Desktop Metal, a Cambridge, Massachusetts-based 3D printing start-up, received $14 million in first-round funding last month, according to BetaBoston.com. Leading 3D printing company Stratasys (NASDAQ:SSYS) was a participant in the Series A round, which was led by venture capital firms NEA, Kleiner Perkins Caufield Byers, and Lux Capital.
Here's what you should know.
Serial tech entrepreneur throws hat in 3D printing ring
Desktop Metal is just a few months old, and doesn't even have a website, let alone a prototype of the desktop direct-metal 3D printer it envisions producing, according to Xconomy. What scored it $14 million in backing was surely the track record of co-founder and CEO Ric Fulop, as well as the impressive initial team he has assembled.
Before turning his attention to 3D printing, Fulop founded five companies in various tech realms. His most well-known venture is A123, a lithium-ion battery maker that raised about $380 million in its 2009 IPO. Fulop left that company to join North Bridge Venture Partners, A123's largest investor, two years before A123 filed for Chapter 11 bankruptcy in 2012.
Desktop's initial 11-person team includes Yet-Ming Chiang, an A123 co-founder and Massachusetts Institute of Technology materials science and engineering professor; former A123 engineer Jonah Myerberg; Rick Chin, an early engineer with SolidWorks, a Boston-area 3D computer-aided design software maker that was acquired by French company Dassault Systemes in 1997; Chris Schuh, who heads MIT's materials science and engineering department; and Matt Verminski, a former vice president of hardware engineering at Kiva Systems, a Boston-area robotics company that was acquired by Amazon for $775 million in 2012.
While Fulop is new to running a 3D printing company, he's no newbie to the industry. While at North Bridge, he led the firm's 3D printing investing practice, which made investments in MarkForged, a maker of 3D printers that produces parts made of carbon fiber, fiberglass, and Kevlar; and Onshape, a developer of cloud-based CAD software.
An upcoming battle among metal 3D printing start-ups?
Among their other drawbacks, current metal 3D printers are large, slow, and extremely pricey, with most costing upward of a few hundred thousand dollars. Desktop Metal plans to make a more affordable and speedier printer that's small enough to sit on a desktop, just like the desktop models that 3D Systems, Stratasys, and others make that output in polymers and other materials. As Fulop told Xconomy, "Metal 3D printing has been out of the reach of most companies because it's very expensive and slow. We're developing a system that's very fast and more accessible."
Fulop wouldn't disclose specifics about Desktop Metal's proposed technology, other than that it won't be laser-based, according to Xconomy. However, other sources, including Forbes, have reported that the start-up is developing a printer based on jetting technology. While we can't be sure, this would make sense. Other industry experts also believe that an inkjet metal 3D printer could be produced at a considerably lower price than the metal 3D printers now on the market, most of which use laser-sintering technology.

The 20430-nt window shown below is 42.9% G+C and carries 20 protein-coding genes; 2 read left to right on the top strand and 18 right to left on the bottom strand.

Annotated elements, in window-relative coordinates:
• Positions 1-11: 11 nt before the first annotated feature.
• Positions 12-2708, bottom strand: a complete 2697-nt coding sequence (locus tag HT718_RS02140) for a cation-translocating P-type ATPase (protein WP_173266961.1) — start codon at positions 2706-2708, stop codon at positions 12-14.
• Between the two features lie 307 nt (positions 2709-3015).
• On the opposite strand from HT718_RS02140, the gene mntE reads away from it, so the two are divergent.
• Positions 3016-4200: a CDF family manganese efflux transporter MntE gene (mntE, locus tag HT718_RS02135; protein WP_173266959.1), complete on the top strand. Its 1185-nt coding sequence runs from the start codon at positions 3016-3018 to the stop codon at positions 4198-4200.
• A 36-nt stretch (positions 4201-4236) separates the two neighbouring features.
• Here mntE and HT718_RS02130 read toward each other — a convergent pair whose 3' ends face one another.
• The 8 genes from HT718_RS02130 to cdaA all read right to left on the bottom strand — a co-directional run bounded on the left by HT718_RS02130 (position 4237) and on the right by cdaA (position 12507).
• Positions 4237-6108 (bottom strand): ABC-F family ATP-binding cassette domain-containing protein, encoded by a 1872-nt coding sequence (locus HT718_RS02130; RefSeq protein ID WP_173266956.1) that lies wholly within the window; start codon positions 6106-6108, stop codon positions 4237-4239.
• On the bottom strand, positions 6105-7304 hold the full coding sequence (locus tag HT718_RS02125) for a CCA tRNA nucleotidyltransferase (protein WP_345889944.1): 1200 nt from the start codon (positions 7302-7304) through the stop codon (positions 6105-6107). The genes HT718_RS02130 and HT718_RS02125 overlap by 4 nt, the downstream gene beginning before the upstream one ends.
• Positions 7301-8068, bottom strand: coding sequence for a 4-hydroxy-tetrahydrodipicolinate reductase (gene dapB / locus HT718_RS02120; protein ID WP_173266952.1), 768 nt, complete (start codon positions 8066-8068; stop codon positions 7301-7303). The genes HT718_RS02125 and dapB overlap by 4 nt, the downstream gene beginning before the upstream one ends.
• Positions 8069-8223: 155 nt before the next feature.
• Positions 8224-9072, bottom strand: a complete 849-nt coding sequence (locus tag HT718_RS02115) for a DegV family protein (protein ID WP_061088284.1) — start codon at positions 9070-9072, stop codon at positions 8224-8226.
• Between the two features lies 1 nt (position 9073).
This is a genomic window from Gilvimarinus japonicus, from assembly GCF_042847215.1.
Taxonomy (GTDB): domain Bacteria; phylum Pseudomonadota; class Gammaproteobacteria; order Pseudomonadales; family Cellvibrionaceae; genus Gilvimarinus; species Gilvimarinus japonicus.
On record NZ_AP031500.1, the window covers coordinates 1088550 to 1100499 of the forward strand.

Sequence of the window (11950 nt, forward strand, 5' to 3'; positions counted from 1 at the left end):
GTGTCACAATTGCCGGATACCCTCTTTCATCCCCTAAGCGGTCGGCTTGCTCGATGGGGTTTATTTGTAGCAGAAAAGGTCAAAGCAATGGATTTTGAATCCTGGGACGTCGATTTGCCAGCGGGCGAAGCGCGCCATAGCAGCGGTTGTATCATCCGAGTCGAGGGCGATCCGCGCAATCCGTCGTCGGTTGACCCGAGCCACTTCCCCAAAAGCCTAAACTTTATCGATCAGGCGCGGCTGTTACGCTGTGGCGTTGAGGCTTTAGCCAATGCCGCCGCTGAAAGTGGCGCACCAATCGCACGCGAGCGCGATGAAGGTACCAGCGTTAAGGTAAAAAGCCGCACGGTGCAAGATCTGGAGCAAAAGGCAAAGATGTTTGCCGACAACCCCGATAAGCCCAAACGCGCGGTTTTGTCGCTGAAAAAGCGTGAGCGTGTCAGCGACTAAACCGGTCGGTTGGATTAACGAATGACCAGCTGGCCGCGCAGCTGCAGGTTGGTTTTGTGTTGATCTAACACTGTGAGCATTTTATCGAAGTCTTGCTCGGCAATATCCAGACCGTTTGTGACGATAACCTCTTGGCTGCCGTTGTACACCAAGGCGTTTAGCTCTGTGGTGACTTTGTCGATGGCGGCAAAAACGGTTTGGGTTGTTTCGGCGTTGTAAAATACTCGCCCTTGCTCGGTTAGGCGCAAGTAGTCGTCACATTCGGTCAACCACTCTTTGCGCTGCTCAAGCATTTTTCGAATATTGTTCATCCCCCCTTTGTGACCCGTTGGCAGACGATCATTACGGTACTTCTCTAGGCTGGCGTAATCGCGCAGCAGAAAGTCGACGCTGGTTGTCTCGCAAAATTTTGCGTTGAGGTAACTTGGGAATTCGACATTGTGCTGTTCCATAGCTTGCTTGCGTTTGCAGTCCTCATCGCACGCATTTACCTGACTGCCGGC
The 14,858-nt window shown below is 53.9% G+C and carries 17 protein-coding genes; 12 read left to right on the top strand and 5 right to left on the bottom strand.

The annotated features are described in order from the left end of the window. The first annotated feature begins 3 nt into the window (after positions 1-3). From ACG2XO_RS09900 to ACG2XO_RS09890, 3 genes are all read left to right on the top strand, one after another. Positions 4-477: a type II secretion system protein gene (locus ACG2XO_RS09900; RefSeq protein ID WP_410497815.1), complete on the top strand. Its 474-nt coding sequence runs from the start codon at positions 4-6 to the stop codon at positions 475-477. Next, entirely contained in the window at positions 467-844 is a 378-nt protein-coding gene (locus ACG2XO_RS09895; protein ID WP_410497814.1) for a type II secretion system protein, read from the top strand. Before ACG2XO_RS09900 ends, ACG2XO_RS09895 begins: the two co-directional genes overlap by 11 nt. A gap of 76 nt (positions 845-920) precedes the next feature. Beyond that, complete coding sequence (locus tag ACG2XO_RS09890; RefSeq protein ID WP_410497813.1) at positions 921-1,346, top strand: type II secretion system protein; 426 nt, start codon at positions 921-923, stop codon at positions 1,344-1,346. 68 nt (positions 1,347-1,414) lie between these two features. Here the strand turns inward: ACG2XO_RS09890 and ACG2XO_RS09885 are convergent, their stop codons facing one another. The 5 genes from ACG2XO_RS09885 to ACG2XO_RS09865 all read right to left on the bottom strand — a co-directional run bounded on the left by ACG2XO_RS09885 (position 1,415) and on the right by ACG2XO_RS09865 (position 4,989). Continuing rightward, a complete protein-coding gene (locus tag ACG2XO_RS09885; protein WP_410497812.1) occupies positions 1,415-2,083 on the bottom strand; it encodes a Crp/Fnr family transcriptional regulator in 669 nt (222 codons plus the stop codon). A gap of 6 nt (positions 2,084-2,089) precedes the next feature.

Israel-based start-up Xjet, which I recently wrote about, plans to bring to market in 2016 the world's first direct-metal 3D printer based on jetting technology. The company has said that its inkjet metal 3D printer will be more affordable than the metal 3D printers currently available. Xjet's CEO is a big name in the 3D printing world, as he founded and led Objet, which pioneered the use of jetting technology to print parts made from polymers. Objet merged with Stratasys in 2012.
Stratasys' investment in Desktop Metal is a start
Stratasys doesn't make metal 3D printers. In fact, it didn't even offer metal 3D printing services until it acquired Solid Concepts and Harvest Technologies in mid-2014. As I've long opined, Stratasys needs a competitive metal 3D printer offering, as the metals space is the fastest-growing segment of the 3D printing industry.
Among other benefits, possessing a stronger metal 3D printing portfolio would make Stratasys less vulnerable to compelling new entrants in the polymer 3D printing space. Deep-pocketed Hewlett-Packard and well-funded start-up Carbon3D both plan to bring to market in 2016 polymer 3D printers for the enterprise market that are reportedly much faster than those currently available.
Beth McKenna has no position in any stocks mentioned. The Motley Fool recommends 3D Systems and Stratasys. Try any of our Foolish newsletter services free for 30 days. We Fools may not all hold the same opinions, but we all believe that considering a diverse range of insights makes us better investors. The Motley Fool has a disclosure policy.